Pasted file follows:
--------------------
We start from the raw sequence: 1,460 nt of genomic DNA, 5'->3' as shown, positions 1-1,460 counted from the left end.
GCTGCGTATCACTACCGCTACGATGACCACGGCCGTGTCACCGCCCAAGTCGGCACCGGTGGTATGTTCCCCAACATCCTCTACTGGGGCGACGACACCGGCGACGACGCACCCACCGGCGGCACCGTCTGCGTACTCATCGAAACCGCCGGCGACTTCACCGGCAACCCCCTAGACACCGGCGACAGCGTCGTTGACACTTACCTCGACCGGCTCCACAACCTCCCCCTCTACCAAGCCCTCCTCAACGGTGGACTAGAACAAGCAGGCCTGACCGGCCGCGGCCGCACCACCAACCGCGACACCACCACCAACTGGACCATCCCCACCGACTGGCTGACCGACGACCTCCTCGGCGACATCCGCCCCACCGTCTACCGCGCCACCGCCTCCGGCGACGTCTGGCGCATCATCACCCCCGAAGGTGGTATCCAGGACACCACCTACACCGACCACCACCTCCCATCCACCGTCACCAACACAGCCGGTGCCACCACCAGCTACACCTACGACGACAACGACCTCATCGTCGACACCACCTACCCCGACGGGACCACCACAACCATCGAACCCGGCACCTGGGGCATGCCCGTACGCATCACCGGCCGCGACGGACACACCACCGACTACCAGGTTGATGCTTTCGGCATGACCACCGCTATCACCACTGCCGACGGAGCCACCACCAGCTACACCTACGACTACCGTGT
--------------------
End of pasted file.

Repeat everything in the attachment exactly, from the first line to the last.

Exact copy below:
We start from the raw sequence: 1,460 nt of genomic DNA, 5'->3' as shown, positions 1-1,460 counted from the left end.
GCTGCGTATCACTACCGCTACGATGACCACGGCCGTGTCACCGCCCAAGTCGGCACCGGTGGTATGTTCCCCAACATCCTCTACTGGGGCGACGACACCGGCGACGACGCACCCACCGGCGGCACCGTCTGCGTACTCATCGAAACCGCCGGCGACTTCACCGGCAACCCCCTAGACACCGGCGACAGCGTCGTTGACACTTACCTCGACCGGCTCCACAACCTCCCCCTCTACCAAGCCCTCCTCAACGGTGGACTAGAACAAGCAGGCCTGACCGGCCGCGGCCGCACCACCAACCGCGACACCACCACCAACTGGACCATCCCCACCGACTGGCTGACCGACGACCTCCTCGGCGACATCCGCCCCACCGTCTACCGCGCCACCGCCTCCGGCGACGTCTGGCGCATCATCACCCCCGAAGGTGGTATCCAGGACACCACCTACACCGACCACCACCTCCCATCCACCGTCACCAACACAGCCGGTGCCACCACCAGCTACACCTACGACGACAACGACCTCATCGTCGACACCACCTACCCCGACGGGACCACCACAACCATCGAACCCGGCACCTGGGGCATGCCCGTACGCATCACCGGCCGCGACGGACACACCACCGACTACCAGGTTGATGCTTTCGGCATGACCACCGCTATCACCACTGCCGACGGAGCCACCACCAGCTACACCTACGACTACCGTGT